I argue that since grownups were once children we have locked inside all of us the memories and feelings of being younger. Reading children’s literature takes you back and reminds you of things forgotten or pushed aside during day-to-day adulating. Beautifully written children’s books are for everyone.
But, I feel that a great deal of what we recommend to children is rife with peril and death and grown up concerns. Many times we forget that being a kid is hard. Even children in a stable childhood have everyday worries that weigh on them. There is no amount of money that you could pay me to be thirteen again! We make the mistake of recommending books to kids that we remember being required to read or worse, books we have heard are good for kids but haven’t read yet.
So, I actively seek out good children’s literature that is wholly enjoyable, well written and as free from unnecessary upset as possible to recommend blindly to children. When I am in a position where a parent asks me, “What should my kid read,” I have a bank of great stories and adventures to rattle off. I don’t usually recommend books to children that are anything but an escape because I want to encourage kids to love to read – to see it as the adventure it can be. And, I actively weed out books in which there is unnecessary sadness, loss or (what I think is) manipulative death. Beautifully written books about real feelings are important for everyone, including children, but I think it is a mistake to carelessly expose children to adult feelings and issues.
Walk Two Moons is on my local school district’s summer reading list for kids third through fifth grade. I picked it up off the shelf out of sheer curiosity and I loved it. In this story we meet thirteen year old Salamanca Tree Hiddle. While traveling with her eccentric Grandparents from Ohio to Idaho, Sal entertains her Gramps and Gram with the story of her friend Phoebe, the disappearance of Pheobe’s mother and a lunatic. Meanwhile, Sal’s own story and her desires to be reunited with her mother unfolds.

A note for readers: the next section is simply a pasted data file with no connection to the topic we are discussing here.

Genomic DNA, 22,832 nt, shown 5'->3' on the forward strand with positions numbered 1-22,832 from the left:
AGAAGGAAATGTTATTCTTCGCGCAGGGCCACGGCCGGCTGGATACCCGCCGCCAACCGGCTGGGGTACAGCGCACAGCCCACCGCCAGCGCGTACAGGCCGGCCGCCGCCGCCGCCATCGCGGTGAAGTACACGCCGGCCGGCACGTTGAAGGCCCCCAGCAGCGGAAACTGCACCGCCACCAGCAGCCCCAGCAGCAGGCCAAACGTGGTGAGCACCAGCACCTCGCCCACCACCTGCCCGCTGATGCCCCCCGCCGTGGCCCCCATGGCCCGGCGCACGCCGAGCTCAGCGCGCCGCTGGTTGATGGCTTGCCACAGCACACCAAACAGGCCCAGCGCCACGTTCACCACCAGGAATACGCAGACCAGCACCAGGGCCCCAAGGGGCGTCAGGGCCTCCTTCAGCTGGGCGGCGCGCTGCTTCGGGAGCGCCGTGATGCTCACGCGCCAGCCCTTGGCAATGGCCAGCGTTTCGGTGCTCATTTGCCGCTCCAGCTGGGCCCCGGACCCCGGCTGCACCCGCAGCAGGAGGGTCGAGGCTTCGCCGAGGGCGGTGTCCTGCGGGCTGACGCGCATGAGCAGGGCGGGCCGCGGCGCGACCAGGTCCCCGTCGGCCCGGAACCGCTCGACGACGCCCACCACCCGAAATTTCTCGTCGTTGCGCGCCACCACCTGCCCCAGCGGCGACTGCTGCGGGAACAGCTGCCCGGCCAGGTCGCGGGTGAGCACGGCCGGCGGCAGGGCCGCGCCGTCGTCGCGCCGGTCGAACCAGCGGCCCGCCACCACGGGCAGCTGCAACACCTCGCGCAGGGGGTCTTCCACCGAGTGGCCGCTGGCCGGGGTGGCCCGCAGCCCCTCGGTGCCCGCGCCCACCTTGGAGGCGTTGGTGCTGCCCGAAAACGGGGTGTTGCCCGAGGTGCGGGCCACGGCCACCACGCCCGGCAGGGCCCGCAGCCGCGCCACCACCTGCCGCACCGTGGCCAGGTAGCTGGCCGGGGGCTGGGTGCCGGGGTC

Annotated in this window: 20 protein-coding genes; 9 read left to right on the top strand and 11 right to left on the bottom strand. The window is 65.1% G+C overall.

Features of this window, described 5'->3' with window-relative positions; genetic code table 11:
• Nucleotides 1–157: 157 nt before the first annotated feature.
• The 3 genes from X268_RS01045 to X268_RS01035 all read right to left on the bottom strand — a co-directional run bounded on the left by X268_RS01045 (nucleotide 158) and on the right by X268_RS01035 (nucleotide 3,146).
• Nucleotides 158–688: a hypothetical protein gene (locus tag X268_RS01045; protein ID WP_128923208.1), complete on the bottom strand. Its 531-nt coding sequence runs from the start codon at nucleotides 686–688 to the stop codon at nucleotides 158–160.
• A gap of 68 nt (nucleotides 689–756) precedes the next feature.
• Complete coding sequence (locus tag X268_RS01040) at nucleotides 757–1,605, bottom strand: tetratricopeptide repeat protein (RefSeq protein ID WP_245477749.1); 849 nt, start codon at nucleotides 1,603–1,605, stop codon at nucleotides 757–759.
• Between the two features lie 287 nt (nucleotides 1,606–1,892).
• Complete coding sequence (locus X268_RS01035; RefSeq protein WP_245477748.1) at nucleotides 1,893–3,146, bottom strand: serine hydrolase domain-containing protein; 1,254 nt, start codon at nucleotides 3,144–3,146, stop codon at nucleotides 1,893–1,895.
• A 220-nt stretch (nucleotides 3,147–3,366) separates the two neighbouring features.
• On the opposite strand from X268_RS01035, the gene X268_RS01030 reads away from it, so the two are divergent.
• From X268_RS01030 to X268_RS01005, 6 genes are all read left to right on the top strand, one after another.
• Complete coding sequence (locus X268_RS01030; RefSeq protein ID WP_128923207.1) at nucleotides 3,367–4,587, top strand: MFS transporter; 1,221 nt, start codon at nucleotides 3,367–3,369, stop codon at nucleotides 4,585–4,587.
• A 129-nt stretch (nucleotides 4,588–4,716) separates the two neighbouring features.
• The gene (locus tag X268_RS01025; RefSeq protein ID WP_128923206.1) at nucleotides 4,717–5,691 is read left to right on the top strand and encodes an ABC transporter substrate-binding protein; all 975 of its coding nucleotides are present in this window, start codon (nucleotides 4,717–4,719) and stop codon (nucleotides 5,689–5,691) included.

In Walk Two Moons Sharon Creech weaves these two stories together so expertly that I could not sleep until I finished the book. Sal’s story, and the one she tells about Phoebe, will stay with me. I love this book even though it made me cry.
Throughout the book we see the quote, “Don’t judge a man until you’ve walked two moons in his moccasins.” This was the undercurrent of the story. The author was able to show with every single character that a person has layers, history and experiences that we don’t see on the surface. Everyone has stories, things the whole world doesn’t yet know, and we shouldn’t make assumptions about people.
I am sure that this message is, in part, why the publisher and our school district recommends this book to ages 8-12. But, I disagree. Sal is dealing with regular childhood problems and real world hard problems all at once. There is no way to really explain without including spoilers but Sal’s world knowledge far exceeds the typical 8 year olds I know. And, while I wouldn’t question reading this in a third through fifth grade class, I don’t like that this is on the summer reading list where, presumably, kids are reading it independently.
I want to be clear. This book is fantastic. I am in awe of Sharon Creech’s ability to put all those feelings and wonderful characters into this beautiful story. When I see this book in a store or a library I will hug it. I can’t hug Sal so I will give the book a good squeeze and try not to cry in public. But, it will not be something I recommend blindly to elementary students to read on their own. Instead, I’ll recommend it to all of you and keep it in my back pocket to recommend to any specific child that needs to know Sal’s story.
Have you ever read a book like this? One that is for the child inside of us but not really a children’s book?